Many of you appreciated that I shared this article with you, yesterday: ADHD versus Trauma.
I'm glad to connect to the sensitivity in you that can see the importance of this distinction.
In my previous practice as a psychiatric nurse at an inpatient facility in Austin, Texas, this distinction between ADHD and Post Traumatic Stress Disorder was as clear as a bell. The former can benefit from medications ("Start low, go slow" is the prescriptive maxim, however). The later, especially severe post traumatic stress disorder, can look EXACTLY like ADHD - poor attention span, distractibility, labile emotions, disassociation from whomever is speaking to them at times, little resilience, and poor goal-directed behavior skills.
All of these symptoms make sense if the world is as dangerous as you know it to be.
If you have been physically, emotionally, mentally, and/or spiritually abused - by a loved one especially - your mind map of the world is so fraught with danger that you do one of two things: Shut Down, or Turn Up.
Shutting down is disassociation, falling into the well of one's mind to avoid reality. Turning Up is becoming more hyper vigilant, more easily stressed by small triggers or sounds that remind you of a lack of safety. Rage is your best friend if you are Turned Up - in many ways, anger can keep someone safe (at least in the short term).
Connecting with traumatized children is my passion. Rey, my RN mentor during my RN Residency in Austin, mirrors the kind of calm demeanor - and infinite listening capacity - I have for these children, too. His phenomenal skill set with abused and neglected children have made him into one of the most profound mentors to hundreds of nursing students.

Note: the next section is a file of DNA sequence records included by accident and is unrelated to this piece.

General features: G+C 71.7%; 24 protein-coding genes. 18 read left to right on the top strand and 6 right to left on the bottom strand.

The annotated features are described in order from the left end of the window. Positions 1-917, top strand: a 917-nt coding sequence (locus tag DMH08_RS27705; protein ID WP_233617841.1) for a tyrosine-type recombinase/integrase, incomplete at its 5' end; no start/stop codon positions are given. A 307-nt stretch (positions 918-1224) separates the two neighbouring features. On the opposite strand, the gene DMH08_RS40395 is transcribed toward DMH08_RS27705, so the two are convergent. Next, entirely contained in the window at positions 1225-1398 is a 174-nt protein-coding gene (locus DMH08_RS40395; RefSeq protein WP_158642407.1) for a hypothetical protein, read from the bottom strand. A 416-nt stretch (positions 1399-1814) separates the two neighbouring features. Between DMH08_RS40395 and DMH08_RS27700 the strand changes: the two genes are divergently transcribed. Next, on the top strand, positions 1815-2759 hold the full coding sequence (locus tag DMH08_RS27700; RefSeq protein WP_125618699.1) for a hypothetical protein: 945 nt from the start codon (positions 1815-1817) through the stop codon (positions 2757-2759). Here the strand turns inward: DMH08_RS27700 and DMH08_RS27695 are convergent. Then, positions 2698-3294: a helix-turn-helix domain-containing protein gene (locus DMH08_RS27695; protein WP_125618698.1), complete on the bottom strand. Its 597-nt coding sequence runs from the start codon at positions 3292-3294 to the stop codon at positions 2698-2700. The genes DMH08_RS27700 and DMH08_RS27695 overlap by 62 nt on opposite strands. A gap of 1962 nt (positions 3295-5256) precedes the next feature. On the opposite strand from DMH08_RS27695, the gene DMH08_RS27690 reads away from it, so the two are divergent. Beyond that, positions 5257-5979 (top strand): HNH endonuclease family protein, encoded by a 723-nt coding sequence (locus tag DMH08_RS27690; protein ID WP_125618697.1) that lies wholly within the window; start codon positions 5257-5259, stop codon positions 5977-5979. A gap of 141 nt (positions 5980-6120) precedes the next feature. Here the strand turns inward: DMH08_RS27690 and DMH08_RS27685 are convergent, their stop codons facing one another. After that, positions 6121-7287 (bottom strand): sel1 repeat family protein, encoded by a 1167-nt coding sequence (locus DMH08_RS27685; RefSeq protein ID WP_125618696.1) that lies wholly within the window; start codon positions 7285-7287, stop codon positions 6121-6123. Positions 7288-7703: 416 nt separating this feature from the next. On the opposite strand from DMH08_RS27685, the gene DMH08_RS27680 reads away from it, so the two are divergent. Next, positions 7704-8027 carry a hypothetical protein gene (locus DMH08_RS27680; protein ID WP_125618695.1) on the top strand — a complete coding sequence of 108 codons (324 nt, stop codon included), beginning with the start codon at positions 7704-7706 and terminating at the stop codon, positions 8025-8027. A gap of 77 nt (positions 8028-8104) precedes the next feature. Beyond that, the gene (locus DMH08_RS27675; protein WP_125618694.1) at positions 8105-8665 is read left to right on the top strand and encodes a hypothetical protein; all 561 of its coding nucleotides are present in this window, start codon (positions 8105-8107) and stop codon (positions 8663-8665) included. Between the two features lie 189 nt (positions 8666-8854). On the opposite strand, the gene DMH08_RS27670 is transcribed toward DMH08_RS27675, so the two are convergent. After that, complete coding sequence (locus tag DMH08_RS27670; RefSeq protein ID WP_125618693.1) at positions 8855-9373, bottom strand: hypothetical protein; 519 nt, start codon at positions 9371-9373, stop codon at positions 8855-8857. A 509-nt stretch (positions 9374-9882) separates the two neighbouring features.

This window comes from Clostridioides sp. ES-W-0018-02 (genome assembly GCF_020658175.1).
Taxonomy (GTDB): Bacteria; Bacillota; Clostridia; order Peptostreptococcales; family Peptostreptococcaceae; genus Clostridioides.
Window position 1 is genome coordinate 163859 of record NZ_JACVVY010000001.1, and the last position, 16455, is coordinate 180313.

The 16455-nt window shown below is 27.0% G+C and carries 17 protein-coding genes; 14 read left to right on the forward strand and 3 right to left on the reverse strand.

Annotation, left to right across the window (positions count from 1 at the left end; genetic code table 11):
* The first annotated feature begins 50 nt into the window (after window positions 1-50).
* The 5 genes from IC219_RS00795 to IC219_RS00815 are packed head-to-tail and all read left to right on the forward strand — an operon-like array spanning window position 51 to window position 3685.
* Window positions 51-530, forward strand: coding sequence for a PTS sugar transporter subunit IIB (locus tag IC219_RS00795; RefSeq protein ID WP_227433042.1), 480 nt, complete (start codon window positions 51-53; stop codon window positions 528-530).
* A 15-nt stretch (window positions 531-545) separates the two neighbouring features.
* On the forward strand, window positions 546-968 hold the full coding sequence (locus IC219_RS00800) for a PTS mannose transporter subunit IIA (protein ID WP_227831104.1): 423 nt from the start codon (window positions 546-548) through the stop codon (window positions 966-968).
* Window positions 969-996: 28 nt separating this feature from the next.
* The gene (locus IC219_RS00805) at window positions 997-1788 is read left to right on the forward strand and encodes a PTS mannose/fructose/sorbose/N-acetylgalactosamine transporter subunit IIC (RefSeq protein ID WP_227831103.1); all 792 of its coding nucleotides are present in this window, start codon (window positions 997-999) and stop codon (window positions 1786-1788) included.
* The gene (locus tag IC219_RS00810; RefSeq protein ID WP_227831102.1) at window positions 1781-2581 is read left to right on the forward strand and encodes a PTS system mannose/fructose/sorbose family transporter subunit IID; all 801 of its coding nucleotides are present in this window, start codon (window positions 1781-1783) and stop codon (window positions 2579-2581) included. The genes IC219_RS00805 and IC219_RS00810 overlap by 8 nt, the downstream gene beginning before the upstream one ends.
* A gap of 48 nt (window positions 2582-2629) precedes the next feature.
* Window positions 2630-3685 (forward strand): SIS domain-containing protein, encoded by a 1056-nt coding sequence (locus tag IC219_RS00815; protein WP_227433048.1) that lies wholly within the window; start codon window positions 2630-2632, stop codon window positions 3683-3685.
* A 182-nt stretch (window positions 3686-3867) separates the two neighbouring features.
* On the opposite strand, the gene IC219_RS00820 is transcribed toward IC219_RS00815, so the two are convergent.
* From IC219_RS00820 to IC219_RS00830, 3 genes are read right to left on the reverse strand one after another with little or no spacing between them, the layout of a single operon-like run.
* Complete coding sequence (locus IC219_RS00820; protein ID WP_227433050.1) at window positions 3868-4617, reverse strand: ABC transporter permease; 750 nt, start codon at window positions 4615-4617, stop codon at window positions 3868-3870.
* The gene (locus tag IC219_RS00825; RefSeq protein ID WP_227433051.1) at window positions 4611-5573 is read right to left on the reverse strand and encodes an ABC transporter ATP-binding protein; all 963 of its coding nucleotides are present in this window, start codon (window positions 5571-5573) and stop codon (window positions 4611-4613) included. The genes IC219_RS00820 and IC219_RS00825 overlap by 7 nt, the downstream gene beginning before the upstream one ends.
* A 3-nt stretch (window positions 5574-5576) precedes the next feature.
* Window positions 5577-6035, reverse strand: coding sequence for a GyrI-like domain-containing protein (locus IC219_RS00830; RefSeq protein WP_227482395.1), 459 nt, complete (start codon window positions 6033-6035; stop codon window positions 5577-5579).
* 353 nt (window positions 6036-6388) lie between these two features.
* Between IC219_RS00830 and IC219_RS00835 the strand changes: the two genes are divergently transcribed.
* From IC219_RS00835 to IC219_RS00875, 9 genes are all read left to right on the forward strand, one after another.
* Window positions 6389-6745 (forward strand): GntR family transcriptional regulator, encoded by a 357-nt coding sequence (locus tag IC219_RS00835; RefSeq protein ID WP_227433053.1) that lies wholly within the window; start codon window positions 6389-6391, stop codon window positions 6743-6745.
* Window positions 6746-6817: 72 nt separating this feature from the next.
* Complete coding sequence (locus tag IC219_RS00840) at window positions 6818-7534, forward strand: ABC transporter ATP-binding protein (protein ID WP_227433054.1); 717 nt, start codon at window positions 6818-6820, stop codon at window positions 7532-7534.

No matter how egregious a child's abuse story, their voice is important to listen to - even if they did just spit at me.
Children and teenagers have often been misdiagnosed with the label of "ADHD" without proper testing (The Vanderbilt Survey tool need to be completed by THREE sources - not one) -- or a proper trauma assessment being performed.
How to do a Sensitive Trauma Assessment:
Children sense when an adult is uncomfortable - and if you never want a child to tell you the truth, be uncomfortable. Discomfort with a possible trauma story - even in subtle body language cues - tells a child that their Secret is so large that even an adult can't handle it. They will keep hold of their Secret - perhaps to protect you, but also to protect themselves from certain disaster if they happen to upset another adult.
Children's incredibly perceptive nature demand that we, as adults, show up as solid, present, capable listeners.
How to Help a Child Tell You They Have Been Traumatized:
Normalize the idea of trauma existing (especially since 1 in 3 of us experience severe trauma in our lives - so it a regular occurrence!).
Speak to the fact that EVERYONE has a chance of healing - no matter how deep the wound.
Emphasize that you are with them, and that they will not get in trouble.
Disregard arbitrary, non-vital job functions until you are truly able to make this child feel as worthy, safe, and deserving of help as they truly are.
Reassure them that they will live through this - and even become more amazing because of how they decide to heal. Talk about celebrities, authors, friends that have pulled through hard times and still lead wonderful lives.
Note: Whatever you tell a traumatized child at the point of their disclosure will color the rest of their life. If you act as though they will become triumphant after their trauma, they have a better shot at doing so. If you look down at them as poor, "sad little victims" of a crime that must be ever so debilitating...they will take on this belief pattern. Be careful.
My nonprofit, Journal To Save Your Life, is trauma-informed. All of our 52 weeks of mental health curriculum assists people to come to terms with their trauma in an empowering fashion, no matter how deep the wound.
Please donate to Journal To Save Your Life, here, so that we can continue to grow and do the work that we do: https://igg.me/at/v7s6G8-sulg.
Looking forward to your support - and please leave comments!
~Holly Claire Werstein, MBA, RN, FMHPNPFounder & CEO, Journal To Save Your Life 501(c)3